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Re: Why are byte ports "ports" as such?
Thomas Bushnell BSG scripsit:
> I mean [by "character"] what the Unicode specification refers to as an "abstract
> character". Encoding a character with Unicode may take one or more
> code points. It is a very close concept to a grapheme, with the
> caveat that "grapheme" is relative to a specific writing system, and
> "abstract character" is supposed to be an interlingual thing.
The Unicode Standard 4.0, section 3.4, definition D3 says:
# Abstract character: A unit of information used for the organization,
# control, or representation of textual data.
Forgive me if I find that vague.
TUS further adds:
# When representing data, the nature of that data is generally
# symbolic as opposed to he some other kind of data (for example,
# aural or visual). Examples of such symbolic data include letters,
# ideographs, digits, punctuation, technical symbols, and dingbats.
# An abstract character has no concrete form and should not be
# confused with a glyph.
# An abstract character does not necessarily correspond to what
# a user thinks of as a ``character'' and should not be confused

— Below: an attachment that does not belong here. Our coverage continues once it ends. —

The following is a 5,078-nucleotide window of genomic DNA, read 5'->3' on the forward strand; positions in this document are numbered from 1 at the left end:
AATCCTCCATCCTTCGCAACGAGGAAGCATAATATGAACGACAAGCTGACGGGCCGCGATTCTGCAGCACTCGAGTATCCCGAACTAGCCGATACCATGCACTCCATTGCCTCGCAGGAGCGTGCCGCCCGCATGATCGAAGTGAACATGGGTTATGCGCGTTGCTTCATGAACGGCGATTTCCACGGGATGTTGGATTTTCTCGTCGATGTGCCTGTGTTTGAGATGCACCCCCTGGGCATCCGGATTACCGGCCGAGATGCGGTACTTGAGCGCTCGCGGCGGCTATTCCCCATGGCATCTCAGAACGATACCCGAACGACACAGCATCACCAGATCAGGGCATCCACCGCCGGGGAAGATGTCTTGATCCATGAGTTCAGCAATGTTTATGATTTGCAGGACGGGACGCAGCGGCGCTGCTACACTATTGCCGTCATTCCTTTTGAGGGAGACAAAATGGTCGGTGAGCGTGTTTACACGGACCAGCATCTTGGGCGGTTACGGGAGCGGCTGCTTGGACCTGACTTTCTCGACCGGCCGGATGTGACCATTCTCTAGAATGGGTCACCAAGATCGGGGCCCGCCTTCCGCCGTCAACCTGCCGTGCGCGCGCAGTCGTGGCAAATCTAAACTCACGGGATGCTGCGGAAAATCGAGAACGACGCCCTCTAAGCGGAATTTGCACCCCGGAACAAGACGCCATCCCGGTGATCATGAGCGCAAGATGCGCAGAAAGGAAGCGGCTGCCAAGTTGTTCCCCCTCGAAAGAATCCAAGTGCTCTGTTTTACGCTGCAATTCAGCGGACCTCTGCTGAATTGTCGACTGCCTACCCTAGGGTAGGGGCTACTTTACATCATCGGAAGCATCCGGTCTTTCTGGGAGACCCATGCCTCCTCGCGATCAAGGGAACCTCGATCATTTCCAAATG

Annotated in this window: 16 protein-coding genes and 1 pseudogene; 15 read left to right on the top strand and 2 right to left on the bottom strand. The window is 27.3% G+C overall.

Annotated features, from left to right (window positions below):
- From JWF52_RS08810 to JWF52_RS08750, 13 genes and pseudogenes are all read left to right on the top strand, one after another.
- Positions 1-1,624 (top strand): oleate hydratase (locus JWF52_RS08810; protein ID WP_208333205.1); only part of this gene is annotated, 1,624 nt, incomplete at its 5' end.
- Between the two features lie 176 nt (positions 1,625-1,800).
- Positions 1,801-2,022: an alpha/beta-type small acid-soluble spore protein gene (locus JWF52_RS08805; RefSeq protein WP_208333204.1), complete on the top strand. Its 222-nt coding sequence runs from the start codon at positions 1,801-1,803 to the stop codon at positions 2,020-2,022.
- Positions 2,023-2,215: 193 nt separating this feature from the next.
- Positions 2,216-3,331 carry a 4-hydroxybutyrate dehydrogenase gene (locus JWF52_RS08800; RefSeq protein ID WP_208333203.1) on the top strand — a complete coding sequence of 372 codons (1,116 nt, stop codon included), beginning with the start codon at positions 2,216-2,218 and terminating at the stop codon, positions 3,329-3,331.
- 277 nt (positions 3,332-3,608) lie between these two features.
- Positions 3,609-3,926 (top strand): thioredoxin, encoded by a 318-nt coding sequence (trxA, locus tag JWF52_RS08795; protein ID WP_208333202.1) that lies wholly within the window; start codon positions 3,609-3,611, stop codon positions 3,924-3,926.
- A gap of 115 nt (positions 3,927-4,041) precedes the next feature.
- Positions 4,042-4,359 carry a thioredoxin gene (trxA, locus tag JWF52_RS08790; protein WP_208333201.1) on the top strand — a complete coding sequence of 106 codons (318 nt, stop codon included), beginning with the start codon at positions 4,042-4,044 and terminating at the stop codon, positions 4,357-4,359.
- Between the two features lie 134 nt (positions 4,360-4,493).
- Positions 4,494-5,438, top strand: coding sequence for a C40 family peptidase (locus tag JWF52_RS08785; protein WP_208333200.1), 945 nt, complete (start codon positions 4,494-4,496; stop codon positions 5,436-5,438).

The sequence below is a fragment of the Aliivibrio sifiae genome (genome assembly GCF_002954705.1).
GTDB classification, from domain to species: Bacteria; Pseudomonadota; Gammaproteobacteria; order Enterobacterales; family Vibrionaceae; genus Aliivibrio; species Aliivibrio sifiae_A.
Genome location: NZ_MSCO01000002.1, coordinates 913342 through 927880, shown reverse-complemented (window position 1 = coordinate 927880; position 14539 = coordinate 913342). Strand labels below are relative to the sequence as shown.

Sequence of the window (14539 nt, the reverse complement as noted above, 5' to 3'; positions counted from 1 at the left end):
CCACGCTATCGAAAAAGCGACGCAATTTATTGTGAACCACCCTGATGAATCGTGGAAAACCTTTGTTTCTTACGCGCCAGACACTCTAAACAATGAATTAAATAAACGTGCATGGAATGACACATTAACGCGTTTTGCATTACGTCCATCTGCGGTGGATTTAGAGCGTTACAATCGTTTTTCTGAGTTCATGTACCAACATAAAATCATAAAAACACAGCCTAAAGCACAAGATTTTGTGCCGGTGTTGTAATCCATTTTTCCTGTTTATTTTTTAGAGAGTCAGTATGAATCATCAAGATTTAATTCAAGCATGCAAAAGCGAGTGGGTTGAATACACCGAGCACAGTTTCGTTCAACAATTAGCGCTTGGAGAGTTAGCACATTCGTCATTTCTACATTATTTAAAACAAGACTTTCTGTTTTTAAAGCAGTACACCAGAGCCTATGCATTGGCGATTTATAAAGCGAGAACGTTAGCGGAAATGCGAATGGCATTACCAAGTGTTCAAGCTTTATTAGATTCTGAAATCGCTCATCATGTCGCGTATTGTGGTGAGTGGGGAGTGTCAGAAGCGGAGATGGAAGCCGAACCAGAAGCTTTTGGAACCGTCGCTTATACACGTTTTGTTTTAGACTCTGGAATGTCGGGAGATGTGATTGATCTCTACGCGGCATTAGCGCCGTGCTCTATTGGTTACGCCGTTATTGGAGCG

# with a grapheme.
# The abstract characters encoded by the Unicode Standard are
# known as Unicode abstract characters.
# Abstract characters not directly encoded by the Unicode
# Standard can often be represented by the use of combining
# character sequences.
All of which makes abstract characters sound rather ... abstract.
> Who said it was different? What is perfectly clear however, is that
> the one operation that is utterly useless is iterating by code point.
Obviously not. Lots of people iterate by codepoint or even by code
unit. (I meet your dogmatism with my counter-dogmatism.)
John Cowan email@example.com
Humpty Dump Dublin squeaks through his norse
Humpty Dump Dublin hath a horrible vorse
But for all his kinks English / And his irismanx brogues
Humpty Dump Dublin's grandada of all rogues. --Cousin James